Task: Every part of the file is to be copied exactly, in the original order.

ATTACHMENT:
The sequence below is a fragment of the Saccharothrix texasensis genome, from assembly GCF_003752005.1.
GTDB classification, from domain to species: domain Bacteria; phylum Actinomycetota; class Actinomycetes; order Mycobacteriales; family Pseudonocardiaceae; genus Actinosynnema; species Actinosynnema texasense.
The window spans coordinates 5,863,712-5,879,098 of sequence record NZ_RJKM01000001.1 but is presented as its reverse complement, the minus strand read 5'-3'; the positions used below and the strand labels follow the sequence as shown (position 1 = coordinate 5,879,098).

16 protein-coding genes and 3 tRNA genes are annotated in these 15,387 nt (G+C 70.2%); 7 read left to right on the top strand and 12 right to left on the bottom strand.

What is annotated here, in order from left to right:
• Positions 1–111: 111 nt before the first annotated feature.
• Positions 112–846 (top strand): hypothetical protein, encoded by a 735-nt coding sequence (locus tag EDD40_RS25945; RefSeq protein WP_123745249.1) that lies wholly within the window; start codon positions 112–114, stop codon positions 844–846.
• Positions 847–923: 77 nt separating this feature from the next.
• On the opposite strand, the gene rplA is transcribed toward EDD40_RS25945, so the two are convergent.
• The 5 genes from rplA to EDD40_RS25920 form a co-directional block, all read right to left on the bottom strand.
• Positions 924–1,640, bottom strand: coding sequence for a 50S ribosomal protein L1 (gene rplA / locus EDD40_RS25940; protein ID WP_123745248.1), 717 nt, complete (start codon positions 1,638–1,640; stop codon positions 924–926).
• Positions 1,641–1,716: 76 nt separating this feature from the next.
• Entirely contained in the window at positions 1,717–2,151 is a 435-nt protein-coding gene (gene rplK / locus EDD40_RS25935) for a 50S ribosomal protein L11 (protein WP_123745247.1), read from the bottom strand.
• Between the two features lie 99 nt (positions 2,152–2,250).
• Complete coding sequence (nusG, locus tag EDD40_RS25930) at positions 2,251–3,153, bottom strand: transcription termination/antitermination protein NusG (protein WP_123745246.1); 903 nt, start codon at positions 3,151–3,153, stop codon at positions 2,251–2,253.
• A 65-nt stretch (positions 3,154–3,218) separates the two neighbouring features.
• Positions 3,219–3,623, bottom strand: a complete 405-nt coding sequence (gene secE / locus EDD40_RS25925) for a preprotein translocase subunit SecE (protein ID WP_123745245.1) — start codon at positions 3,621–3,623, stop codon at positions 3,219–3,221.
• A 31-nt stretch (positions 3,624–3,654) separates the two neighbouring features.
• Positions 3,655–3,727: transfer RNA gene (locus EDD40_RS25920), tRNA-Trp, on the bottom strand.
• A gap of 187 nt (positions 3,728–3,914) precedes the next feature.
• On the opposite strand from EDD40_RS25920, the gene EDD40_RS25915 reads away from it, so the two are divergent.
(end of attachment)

The sequence below is a fragment of the Saccharothrix texasensis genome, from assembly GCF_003752005.1.
GTDB classification, from domain to species: domain Bacteria; phylum Actinomycetota; class Actinomycetes; order Mycobacteriales; family Pseudonocardiaceae; genus Actinosynnema; species Actinosynnema texasense.
The window spans coordinates 5,863,712-5,879,098 of sequence record NZ_RJKM01000001.1 but is presented as its reverse complement, the minus strand read 5'-3'; the positions used below and the strand labels follow the sequence as shown (position 1 = coordinate 5,879,098).

16 protein-coding genes and 3 tRNA genes are annotated in these 15,387 nt (G+C 70.2%); 7 read left to right on the top strand and 12 right to left on the bottom strand.

What is annotated here, in order from left to right:
• Positions 1–111: 111 nt before the first annotated feature.
• Positions 112–846 (top strand): hypothetical protein, encoded by a 735-nt coding sequence (locus tag EDD40_RS25945; RefSeq protein WP_123745249.1) that lies wholly within the window; start codon positions 112–114, stop codon positions 844–846.
• Positions 847–923: 77 nt separating this feature from the next.
• On the opposite strand, the gene rplA is transcribed toward EDD40_RS25945, so the two are convergent.
• The 5 genes from rplA to EDD40_RS25920 form a co-directional block, all read right to left on the bottom strand.
• Positions 924–1,640, bottom strand: coding sequence for a 50S ribosomal protein L1 (gene rplA / locus EDD40_RS25940; protein ID WP_123745248.1), 717 nt, complete (start codon positions 1,638–1,640; stop codon positions 924–926).
• Positions 1,641–1,716: 76 nt separating this feature from the next.
• Entirely contained in the window at positions 1,717–2,151 is a 435-nt protein-coding gene (gene rplK / locus EDD40_RS25935) for a 50S ribosomal protein L11 (protein WP_123745247.1), read from the bottom strand.
• Between the two features lie 99 nt (positions 2,152–2,250).
• Complete coding sequence (nusG, locus tag EDD40_RS25930) at positions 2,251–3,153, bottom strand: transcription termination/antitermination protein NusG (protein WP_123745246.1); 903 nt, start codon at positions 3,151–3,153, stop codon at positions 2,251–2,253.
• A 65-nt stretch (positions 3,154–3,218) separates the two neighbouring features.
• Positions 3,219–3,623, bottom strand: a complete 405-nt coding sequence (gene secE / locus EDD40_RS25925) for a preprotein translocase subunit SecE (protein ID WP_123745245.1) — start codon at positions 3,621–3,623, stop codon at positions 3,219–3,221.
• A 31-nt stretch (positions 3,624–3,654) separates the two neighbouring features.
• Positions 3,655–3,727: transfer RNA gene (locus EDD40_RS25920), tRNA-Trp, on the bottom strand.
• A gap of 187 nt (positions 3,728–3,914) precedes the next feature.
• On the opposite strand from EDD40_RS25920, the gene EDD40_RS25915 reads away from it, so the two are divergent.